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One way of approaching this rich and multi-layered novel is to see it as a critique of the class system that dominated English society at the time of writing this novel. Note the way that Eliot presents the reader with a character who is clearly located at the very bottom of the social pile in Ravenloe society. Silas is shunned by his neighbours and also shuns them. He is treated with suspicion and clearly does not "belong." The superiority of the governing class is shown at various stages in the text: the assumption of Dunstan Cass that he can just take the money of Silas without any consequences, the belief expressed by Godfrey that he can take Eppie and adopt her no matter what Silas thinks. These assumptions are based on a power imbalance that Marxist critics would find particularly interesting, especially in the way that both of these assumptions are finally rejected and Silas gets his gold back and Godfrey has to watch on as Silas keeps Eppie. Consider how the story ends:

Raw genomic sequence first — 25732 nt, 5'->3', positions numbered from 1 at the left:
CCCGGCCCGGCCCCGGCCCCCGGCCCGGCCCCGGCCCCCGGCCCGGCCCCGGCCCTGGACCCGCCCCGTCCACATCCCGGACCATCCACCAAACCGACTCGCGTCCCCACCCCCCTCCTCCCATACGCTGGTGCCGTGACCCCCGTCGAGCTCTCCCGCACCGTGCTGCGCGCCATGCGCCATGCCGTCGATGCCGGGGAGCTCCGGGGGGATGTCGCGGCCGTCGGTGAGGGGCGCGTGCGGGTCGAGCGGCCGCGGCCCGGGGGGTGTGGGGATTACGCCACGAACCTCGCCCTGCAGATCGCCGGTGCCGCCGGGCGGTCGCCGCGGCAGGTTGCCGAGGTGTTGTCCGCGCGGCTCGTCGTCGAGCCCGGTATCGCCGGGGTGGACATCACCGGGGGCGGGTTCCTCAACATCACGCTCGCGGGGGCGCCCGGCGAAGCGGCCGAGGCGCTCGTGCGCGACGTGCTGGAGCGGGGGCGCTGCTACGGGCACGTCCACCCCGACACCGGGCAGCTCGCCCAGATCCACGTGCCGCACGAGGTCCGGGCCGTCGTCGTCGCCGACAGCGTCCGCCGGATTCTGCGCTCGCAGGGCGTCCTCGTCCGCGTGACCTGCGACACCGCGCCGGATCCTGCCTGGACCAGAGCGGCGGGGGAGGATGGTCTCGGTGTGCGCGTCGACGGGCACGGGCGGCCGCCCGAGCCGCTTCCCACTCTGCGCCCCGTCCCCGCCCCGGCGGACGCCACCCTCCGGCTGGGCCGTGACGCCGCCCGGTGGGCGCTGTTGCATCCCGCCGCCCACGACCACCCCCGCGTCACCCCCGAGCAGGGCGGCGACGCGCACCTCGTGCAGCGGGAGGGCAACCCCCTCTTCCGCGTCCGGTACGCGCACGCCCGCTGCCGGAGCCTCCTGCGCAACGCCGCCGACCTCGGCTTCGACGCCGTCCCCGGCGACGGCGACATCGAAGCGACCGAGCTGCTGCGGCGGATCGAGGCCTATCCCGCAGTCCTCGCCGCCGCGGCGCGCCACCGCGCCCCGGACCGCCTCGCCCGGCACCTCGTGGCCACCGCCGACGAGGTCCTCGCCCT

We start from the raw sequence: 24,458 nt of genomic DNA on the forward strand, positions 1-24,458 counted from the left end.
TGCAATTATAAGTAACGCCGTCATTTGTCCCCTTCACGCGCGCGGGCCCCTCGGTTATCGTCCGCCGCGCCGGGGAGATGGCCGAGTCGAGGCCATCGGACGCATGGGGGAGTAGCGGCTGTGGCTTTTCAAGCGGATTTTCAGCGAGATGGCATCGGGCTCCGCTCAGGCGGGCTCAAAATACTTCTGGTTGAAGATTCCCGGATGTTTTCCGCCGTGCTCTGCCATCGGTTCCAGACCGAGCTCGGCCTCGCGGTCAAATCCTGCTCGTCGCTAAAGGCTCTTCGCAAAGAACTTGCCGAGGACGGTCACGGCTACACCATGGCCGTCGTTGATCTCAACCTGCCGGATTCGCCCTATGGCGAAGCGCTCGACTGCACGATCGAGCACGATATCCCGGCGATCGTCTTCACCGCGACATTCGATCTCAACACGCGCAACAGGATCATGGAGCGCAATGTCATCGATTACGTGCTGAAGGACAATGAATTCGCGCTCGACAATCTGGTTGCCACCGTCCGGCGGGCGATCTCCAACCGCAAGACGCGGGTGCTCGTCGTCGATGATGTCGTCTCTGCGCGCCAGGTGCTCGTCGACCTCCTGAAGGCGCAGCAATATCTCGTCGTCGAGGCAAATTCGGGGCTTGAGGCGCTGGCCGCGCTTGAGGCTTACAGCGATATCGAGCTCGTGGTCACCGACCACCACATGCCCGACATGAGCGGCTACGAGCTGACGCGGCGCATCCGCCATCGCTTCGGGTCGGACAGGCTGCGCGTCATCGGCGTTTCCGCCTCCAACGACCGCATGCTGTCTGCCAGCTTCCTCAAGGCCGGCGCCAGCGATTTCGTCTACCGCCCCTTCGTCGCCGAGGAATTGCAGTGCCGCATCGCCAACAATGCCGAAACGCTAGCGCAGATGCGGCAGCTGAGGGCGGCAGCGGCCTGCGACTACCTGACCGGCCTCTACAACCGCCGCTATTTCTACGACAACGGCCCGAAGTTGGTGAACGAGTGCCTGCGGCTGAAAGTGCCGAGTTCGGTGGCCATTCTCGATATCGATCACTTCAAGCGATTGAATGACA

They had come to keep Nancy company to-day, because Mr. Cass had had to go away to Lytherley, for special reasons. That seemed to be a pity, for otherwise he might have gone, as Mr. Crackenthorp and Mr. Osgood certainly would, to look on at the wedding feast which he had ordered at the Rainbow, naturally feeling a great interest in the weaver who had been wronged by one of his own family.
Godfrey Cass is unable to participate in the wedding feast of his natural daughter, and, as a kind of moral consequence of his actions in the past, he and Nancy have been unable to have their own children. Life for Silas Marner is certainly not easy, but Eliot deliberately criticises the class system by showing that the ruling class are not always able to get their own way in life and oppress and exploit the working class.
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